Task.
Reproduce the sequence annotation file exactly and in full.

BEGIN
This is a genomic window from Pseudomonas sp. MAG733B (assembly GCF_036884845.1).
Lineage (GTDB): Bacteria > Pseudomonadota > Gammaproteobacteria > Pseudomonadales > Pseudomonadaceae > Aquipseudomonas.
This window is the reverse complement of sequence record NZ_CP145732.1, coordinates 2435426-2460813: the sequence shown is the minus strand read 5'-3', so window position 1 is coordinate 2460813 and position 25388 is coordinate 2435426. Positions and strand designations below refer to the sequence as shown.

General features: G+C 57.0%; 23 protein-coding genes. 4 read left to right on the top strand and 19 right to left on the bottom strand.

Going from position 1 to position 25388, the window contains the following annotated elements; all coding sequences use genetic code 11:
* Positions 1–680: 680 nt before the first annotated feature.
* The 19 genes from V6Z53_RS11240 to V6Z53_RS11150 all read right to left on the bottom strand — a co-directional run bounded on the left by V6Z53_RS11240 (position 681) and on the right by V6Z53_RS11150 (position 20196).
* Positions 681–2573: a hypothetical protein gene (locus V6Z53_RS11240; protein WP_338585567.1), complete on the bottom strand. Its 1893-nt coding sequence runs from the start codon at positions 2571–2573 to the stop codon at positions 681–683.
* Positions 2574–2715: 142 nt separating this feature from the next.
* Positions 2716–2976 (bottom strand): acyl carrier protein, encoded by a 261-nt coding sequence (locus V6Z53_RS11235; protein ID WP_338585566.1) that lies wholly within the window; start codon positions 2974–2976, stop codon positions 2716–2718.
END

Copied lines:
This is a genomic window from Pseudomonas sp. MAG733B (assembly GCF_036884845.1).
Lineage (GTDB): Bacteria > Pseudomonadota > Gammaproteobacteria > Pseudomonadales > Pseudomonadaceae > Aquipseudomonas.
This window is the reverse complement of sequence record NZ_CP145732.1, coordinates 2435426-2460813: the sequence shown is the minus strand read 5'-3', so window position 1 is coordinate 2460813 and position 25388 is coordinate 2435426. Positions and strand designations below refer to the sequence as shown.

General features: G+C 57.0%; 23 protein-coding genes. 4 read left to right on the top strand and 19 right to left on the bottom strand.

Going from position 1 to position 25388, the window contains the following annotated elements; all coding sequences use genetic code 11:
* Positions 1–680: 680 nt before the first annotated feature.
* The 19 genes from V6Z53_RS11240 to V6Z53_RS11150 all read right to left on the bottom strand — a co-directional run bounded on the left by V6Z53_RS11240 (position 681) and on the right by V6Z53_RS11150 (position 20196).
* Positions 681–2573: a hypothetical protein gene (locus V6Z53_RS11240; protein WP_338585567.1), complete on the bottom strand. Its 1893-nt coding sequence runs from the start codon at positions 2571–2573 to the stop codon at positions 681–683.
* Positions 2574–2715: 142 nt separating this feature from the next.
* Positions 2716–2976 (bottom strand): acyl carrier protein, encoded by a 261-nt coding sequence (locus V6Z53_RS11235; protein ID WP_338585566.1) that lies wholly within the window; start codon positions 2974–2976, stop codon positions 2716–2718.